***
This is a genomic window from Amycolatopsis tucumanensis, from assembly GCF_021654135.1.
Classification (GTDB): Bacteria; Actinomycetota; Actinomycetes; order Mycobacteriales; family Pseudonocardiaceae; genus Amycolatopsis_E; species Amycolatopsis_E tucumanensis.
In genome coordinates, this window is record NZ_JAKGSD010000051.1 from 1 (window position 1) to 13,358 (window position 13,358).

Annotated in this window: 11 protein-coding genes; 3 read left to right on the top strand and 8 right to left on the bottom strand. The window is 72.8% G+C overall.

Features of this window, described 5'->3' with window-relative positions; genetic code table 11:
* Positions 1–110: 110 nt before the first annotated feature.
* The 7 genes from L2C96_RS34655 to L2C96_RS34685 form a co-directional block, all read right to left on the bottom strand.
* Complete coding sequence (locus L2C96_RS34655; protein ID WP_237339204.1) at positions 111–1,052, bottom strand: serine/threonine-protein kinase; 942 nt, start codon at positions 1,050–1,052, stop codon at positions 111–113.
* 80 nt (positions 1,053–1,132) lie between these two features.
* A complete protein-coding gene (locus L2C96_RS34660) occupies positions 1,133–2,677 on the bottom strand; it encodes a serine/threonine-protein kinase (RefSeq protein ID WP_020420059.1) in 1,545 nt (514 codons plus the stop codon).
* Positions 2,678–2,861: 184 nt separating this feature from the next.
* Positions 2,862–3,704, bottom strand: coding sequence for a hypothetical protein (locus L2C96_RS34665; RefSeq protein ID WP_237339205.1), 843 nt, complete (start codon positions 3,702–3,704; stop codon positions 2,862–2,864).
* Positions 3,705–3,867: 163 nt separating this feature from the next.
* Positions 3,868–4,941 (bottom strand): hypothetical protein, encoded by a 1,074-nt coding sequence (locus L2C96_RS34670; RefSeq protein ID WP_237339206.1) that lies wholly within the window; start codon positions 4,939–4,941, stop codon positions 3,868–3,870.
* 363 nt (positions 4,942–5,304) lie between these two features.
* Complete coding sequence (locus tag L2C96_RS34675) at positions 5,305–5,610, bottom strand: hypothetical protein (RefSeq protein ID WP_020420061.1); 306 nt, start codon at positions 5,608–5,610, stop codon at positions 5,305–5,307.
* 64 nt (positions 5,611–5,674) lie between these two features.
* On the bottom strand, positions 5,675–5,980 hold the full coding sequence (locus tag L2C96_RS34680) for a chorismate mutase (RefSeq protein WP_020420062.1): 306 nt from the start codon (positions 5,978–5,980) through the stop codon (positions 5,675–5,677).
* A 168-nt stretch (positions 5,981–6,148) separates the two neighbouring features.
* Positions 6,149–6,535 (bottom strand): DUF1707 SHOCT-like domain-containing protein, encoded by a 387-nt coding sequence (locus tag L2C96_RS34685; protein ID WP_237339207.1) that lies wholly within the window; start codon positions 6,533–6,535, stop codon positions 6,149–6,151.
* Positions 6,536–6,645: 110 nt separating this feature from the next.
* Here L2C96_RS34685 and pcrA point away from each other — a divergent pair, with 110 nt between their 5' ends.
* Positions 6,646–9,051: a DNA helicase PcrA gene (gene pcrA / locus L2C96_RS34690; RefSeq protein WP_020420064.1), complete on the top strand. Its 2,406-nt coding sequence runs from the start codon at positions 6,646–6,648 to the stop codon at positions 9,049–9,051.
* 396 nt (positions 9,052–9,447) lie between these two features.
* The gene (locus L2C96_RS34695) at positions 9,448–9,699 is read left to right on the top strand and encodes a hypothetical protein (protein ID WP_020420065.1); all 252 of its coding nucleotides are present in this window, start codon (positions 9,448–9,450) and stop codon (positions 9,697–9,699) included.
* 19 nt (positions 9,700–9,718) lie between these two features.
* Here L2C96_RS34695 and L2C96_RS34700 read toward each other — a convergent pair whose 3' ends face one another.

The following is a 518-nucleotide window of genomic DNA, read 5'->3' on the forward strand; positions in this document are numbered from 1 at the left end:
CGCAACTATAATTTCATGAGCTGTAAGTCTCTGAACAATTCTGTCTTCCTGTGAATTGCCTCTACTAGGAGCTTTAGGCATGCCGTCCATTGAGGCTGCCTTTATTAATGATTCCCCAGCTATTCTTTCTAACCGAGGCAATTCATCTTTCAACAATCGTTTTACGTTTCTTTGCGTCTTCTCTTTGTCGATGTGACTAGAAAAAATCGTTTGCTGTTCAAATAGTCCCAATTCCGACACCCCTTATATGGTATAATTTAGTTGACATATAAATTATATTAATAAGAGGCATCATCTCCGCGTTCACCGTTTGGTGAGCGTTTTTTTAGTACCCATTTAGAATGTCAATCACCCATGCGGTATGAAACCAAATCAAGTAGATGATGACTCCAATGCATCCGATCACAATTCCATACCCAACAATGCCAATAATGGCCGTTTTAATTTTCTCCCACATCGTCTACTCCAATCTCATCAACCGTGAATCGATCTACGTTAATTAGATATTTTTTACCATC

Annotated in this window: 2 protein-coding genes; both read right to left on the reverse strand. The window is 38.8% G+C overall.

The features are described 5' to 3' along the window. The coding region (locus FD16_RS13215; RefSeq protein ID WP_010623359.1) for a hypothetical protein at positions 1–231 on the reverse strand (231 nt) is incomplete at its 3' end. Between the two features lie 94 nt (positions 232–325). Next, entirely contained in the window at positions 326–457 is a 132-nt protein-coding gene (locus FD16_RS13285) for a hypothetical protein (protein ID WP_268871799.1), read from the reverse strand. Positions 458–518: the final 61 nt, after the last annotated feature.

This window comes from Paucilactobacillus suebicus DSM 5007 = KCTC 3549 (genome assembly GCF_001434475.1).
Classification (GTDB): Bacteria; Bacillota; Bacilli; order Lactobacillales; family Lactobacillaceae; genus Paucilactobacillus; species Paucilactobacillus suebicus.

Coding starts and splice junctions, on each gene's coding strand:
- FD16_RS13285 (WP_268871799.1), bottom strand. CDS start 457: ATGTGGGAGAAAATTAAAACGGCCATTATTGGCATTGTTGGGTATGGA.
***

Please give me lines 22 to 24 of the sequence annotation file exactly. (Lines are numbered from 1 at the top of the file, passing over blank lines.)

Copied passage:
* Here L2C96_RS34685 and pcrA point away from each other — a divergent pair, with 110 nt between their 5' ends.
* Positions 6,646–9,051: a DNA helicase PcrA gene (gene pcrA / locus L2C96_RS34690; RefSeq protein WP_020420064.1), complete on the top strand. Its 2,406-nt coding sequence runs from the start codon at positions 6,646–6,648 to the stop codon at positions 9,049–9,051.
* 396 nt (positions 9,052–9,447) lie between these two features.